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Here is the Lamb's quarters, Chenopodium album. It is also know as Pigweed, Chenopodium, White Goosefoot and are annual plants. They are native to USA, Europe, the Middle East, Central Asia, and parts of China and is widely naturalized in northern Europe, New Zealand, and North America. The leaves are alternate, variable in shape, but usually covered with a waxy, white-mealy coating that makes them hard to wet, especially when the leaves are young. Leaf stalks usually somewhat long. Leaf blades usually to 2¼ inches long, 1–3 times as long as wide, lobed or unlobed, toothed or untoothed; uppermost leaves linear to lanceolate, and lower leaves diamond-shaped, oval, or triangular. Most leaf margins usually wavy, slightly lobed or slightly toothed. Leaf texture varies from thin to thickened and somewhat leathery to slightly succulent. Upper surface not shiny; lower surface paler than upper surface. Leaf veins noticeably branched, with 1 or 3 main veins. Plants can grow from 3 6+ feet tall. Open pollinated and collected in the wild, mid to late season 50 to 65 days.

Lamb's Quarters

SKU: 4503-50
  • Quantity

    50 seeds


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    1) Prepare for planting. Sprout seeds in small containers, preferably 4" or smaller. In-ground germination is not recommended. Use a standard potting mix that is well drained. Start seeds in containers approximately 8 weeks prior to the planned set-out date. Plants should ultimately be transplanted to the garden 1-2 weeks after the expected date of last frost.
    2) Plant seeds. Plant seeds 1/4" deep in the soil. Cover with soil and water carefully. Overwatering can cause fungal growth which leads to seed rot. Excess water can also bury seeds deep in the soil where they will not be able break the surface. Water when the soil surface just begins to dry. Multiple seeds can be planted in a single starter container, but should be thinned once seedlings appear so only a single plant remains. Seeds do not require light for germination but some light source should be provided for seedlings once they emerge from the soil.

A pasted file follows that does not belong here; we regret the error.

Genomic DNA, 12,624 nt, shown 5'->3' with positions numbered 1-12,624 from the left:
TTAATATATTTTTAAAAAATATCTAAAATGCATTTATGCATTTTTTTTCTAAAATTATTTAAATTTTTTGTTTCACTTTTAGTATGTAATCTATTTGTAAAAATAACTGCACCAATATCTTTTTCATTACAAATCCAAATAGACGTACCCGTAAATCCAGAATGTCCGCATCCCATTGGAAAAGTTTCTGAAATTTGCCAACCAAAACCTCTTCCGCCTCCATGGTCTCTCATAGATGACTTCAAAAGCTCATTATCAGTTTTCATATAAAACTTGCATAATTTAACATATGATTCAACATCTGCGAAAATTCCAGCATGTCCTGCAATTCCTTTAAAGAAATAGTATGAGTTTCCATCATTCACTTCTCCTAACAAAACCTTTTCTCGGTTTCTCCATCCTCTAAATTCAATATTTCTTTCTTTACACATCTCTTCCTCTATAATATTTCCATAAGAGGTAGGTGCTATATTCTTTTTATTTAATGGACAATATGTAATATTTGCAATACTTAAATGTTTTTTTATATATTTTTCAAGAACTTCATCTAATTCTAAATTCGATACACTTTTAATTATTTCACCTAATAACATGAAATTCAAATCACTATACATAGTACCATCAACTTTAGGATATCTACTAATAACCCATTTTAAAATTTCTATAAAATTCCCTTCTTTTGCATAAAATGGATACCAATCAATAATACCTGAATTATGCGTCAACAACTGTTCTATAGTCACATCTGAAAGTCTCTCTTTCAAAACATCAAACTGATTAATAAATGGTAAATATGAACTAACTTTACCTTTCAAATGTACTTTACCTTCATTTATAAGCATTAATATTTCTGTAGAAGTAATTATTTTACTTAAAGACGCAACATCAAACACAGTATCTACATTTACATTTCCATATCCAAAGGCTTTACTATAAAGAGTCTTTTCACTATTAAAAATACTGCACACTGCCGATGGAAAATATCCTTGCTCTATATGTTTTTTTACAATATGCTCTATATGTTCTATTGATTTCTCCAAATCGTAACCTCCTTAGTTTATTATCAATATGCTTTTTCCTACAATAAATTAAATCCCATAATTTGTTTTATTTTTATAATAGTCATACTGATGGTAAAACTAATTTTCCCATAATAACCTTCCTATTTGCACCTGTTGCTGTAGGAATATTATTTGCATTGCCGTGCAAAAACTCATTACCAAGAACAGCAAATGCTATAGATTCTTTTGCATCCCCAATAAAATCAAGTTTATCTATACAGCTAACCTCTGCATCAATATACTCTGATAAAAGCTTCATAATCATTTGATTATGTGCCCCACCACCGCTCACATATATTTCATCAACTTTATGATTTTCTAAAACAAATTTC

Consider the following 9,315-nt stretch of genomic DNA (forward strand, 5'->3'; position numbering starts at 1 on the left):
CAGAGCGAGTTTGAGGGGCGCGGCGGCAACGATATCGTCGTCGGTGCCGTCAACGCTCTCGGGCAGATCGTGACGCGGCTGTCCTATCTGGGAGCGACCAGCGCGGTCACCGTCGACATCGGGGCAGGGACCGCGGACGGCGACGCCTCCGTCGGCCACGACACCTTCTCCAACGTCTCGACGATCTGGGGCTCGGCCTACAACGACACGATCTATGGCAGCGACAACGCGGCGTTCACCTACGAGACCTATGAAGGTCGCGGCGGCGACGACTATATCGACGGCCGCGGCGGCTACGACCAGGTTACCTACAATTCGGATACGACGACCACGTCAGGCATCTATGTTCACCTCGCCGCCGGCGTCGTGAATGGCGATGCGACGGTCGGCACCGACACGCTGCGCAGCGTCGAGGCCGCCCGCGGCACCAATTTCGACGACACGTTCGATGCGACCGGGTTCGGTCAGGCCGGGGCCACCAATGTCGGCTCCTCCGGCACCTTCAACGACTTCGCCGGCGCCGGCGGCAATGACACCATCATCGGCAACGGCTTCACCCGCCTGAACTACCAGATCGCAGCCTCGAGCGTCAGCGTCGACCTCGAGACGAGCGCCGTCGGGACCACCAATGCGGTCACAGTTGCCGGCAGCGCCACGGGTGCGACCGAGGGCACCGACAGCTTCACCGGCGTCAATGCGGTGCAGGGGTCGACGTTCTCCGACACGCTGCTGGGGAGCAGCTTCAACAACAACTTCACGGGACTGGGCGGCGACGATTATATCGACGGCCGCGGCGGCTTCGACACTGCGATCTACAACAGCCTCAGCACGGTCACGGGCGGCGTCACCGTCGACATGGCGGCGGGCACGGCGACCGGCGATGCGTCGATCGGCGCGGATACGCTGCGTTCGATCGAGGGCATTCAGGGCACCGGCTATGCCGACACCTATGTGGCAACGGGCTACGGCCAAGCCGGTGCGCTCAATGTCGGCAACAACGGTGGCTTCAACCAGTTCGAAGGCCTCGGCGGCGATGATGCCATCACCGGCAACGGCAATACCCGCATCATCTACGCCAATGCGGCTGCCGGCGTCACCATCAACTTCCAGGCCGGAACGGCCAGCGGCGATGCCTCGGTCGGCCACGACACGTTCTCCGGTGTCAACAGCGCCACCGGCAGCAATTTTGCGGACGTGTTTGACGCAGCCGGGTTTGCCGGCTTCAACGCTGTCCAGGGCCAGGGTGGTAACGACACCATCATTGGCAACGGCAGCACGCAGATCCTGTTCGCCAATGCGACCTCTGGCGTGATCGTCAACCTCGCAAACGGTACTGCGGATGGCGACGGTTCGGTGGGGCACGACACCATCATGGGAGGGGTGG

3) Germination. Soil should be kept consistently warm, from 70-85F. Cool soils, below about 60-65F, even just at night, will significantly delay or inhibit germination. Hot soils above 95F will also inhibit germination.
    4) Care of seedlings. Once a few true leaves have developed, seedlings should be slowly moved outside (if sprouted indoors) to ambient light. Care should be taken not to expose seedlings to direct, scorching sun so plants may need to be hardened off via slow sun exposure. Hardening off can be done using a shaded or filtered light location, as well as protection from strong winds, rain or low humidity. Hardening off time varies, but can take 5-10 days.
    5) Planting out. Plant in the ground once danger of frost has past and daytime temperatures consistently reach 65F. Plants can be spaced as close as 24" apart. Germination time: 1-3 weeks under ideal conditions.

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